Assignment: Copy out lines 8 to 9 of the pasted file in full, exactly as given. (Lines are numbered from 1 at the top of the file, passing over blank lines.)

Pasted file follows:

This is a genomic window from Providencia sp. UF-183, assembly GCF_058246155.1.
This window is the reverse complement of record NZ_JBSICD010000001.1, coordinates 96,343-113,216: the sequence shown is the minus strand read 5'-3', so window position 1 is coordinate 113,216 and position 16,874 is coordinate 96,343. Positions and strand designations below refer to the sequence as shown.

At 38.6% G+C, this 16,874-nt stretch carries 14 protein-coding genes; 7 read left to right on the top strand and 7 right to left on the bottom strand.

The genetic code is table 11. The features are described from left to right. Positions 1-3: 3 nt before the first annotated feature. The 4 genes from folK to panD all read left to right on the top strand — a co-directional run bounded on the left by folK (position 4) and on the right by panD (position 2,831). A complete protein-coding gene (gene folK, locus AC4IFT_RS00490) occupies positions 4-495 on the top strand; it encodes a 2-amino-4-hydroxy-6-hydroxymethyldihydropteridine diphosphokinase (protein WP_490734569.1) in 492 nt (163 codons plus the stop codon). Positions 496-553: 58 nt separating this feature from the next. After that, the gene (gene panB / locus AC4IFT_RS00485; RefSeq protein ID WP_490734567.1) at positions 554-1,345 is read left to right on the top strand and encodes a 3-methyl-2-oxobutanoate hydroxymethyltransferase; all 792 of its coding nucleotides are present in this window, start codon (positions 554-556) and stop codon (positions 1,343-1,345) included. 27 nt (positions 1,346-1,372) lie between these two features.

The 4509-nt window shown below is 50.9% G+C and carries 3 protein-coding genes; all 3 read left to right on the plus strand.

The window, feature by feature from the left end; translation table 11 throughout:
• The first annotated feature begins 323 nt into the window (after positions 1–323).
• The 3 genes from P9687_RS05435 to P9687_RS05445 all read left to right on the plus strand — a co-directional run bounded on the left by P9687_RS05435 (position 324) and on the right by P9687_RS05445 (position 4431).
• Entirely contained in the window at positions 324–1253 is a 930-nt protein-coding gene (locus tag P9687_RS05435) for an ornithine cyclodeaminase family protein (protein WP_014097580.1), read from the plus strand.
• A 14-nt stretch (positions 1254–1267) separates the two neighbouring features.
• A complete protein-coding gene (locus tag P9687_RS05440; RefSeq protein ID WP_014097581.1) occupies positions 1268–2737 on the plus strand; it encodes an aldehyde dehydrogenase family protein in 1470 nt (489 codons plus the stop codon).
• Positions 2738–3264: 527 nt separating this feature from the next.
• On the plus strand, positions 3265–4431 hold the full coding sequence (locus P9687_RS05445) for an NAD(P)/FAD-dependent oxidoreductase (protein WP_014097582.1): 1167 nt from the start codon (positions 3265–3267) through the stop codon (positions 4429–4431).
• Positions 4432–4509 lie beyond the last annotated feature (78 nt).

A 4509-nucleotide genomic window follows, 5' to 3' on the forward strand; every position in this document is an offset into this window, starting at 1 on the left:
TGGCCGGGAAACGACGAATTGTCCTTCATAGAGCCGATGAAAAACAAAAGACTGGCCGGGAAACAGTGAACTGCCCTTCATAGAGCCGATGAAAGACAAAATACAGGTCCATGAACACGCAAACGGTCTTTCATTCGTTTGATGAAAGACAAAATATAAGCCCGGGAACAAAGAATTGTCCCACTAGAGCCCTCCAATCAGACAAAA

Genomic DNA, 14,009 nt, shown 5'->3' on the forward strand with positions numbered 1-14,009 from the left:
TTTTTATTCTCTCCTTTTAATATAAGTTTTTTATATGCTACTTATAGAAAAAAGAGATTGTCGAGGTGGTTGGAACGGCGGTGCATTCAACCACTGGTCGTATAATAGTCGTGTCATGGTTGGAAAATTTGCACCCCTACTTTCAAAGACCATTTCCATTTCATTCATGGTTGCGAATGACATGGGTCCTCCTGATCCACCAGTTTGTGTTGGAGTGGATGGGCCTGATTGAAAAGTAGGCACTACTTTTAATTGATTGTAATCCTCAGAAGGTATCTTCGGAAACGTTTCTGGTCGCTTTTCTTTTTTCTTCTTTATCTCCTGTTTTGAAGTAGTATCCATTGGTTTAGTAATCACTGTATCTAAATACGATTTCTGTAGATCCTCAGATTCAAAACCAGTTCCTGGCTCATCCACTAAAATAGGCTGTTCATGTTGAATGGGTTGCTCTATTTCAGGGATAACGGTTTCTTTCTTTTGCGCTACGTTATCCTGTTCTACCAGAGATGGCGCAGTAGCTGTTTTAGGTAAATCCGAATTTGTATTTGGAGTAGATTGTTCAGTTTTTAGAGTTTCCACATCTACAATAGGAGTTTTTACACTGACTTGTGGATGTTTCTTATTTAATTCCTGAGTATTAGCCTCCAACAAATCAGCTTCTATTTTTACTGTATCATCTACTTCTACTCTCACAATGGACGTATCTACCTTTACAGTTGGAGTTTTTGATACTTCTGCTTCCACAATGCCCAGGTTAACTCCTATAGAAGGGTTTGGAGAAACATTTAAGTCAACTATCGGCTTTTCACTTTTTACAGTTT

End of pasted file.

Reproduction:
• The 3 genes from P9687_RS05435 to P9687_RS05445 all read left to right on the plus strand — a co-directional run bounded on the left by P9687_RS05435 (position 324) and on the right by P9687_RS05445 (position 4431).
• Entirely contained in the window at positions 324–1253 is a 930-nt protein-coding gene (locus tag P9687_RS05435) for an ornithine cyclodeaminase family protein (protein WP_014097580.1), read from the plus strand.